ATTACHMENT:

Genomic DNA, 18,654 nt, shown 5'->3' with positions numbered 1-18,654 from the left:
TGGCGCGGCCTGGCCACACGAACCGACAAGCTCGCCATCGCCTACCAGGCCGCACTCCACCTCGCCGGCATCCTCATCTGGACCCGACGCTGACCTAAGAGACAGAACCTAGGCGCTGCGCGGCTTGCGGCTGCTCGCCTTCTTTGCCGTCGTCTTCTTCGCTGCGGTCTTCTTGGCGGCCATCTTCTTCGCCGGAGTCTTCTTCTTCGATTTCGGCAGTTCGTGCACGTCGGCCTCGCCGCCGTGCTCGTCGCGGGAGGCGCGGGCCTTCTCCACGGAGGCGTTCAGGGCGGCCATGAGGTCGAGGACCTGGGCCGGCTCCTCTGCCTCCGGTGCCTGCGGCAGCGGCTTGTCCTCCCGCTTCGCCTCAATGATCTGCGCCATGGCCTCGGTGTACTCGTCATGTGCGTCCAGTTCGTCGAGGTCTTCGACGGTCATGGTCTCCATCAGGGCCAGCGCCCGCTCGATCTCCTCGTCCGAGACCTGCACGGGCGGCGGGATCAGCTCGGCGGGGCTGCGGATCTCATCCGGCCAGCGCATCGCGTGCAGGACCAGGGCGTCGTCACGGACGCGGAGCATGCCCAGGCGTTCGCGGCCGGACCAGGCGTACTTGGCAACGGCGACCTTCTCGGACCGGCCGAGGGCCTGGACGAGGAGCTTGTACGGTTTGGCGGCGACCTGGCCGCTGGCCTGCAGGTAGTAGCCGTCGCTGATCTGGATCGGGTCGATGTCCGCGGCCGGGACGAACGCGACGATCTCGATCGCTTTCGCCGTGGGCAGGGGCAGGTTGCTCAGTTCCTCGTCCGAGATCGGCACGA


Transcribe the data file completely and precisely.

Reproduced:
Genomic DNA, 18,654 nt, shown 5'->3' with positions numbered 1-18,654 from the left:
TGGCGCGGCCTGGCCACACGAACCGACAAGCTCGCCATCGCCTACCAGGCCGCACTCCACCTCGCCGGCATCCTCATCTGGACCCGACGCTGACCTAAGAGACAGAACCTAGGCGCTGCGCGGCTTGCGGCTGCTCGCCTTCTTTGCCGTCGTCTTCTTCGCTGCGGTCTTCTTGGCGGCCATCTTCTTCGCCGGAGTCTTCTTCTTCGATTTCGGCAGTTCGTGCACGTCGGCCTCGCCGCCGTGCTCGTCGCGGGAGGCGCGGGCCTTCTCCACGGAGGCGTTCAGGGCGGCCATGAGGTCGAGGACCTGGGCCGGCTCCTCTGCCTCCGGTGCCTGCGGCAGCGGCTTGTCCTCCCGCTTCGCCTCAATGATCTGCGCCATGGCCTCGGTGTACTCGTCATGTGCGTCCAGTTCGTCGAGGTCTTCGACGGTCATGGTCTCCATCAGGGCCAGCGCCCGCTCGATCTCCTCGTCCGAGACCTGCACGGGCGGCGGGATCAGCTCGGCGGGGCTGCGGATCTCATCCGGCCAGCGCATCGCGTGCAGGACCAGGGCGTCGTCACGGACGCGGAGCATGCCCAGGCGTTCGCGGCCGGACCAGGCGTACTTGGCAACGGCGACCTTCTCGGACCGGCCGAGGGCCTGGACGAGGAGCTTGTACGGTTTGGCGGCGACCTGGCCGCTGGCCTGCAGGTAGTAGCCGTCGCTGATCTGGATCGGGTCGATGTCCGCGGCCGGGACGAACGCGACGATCTCGATCGCTTTCGCCGTGGGCAGGGGCAGGTTGCTCAGTTCCTCGTCCGAGATCGGCACGA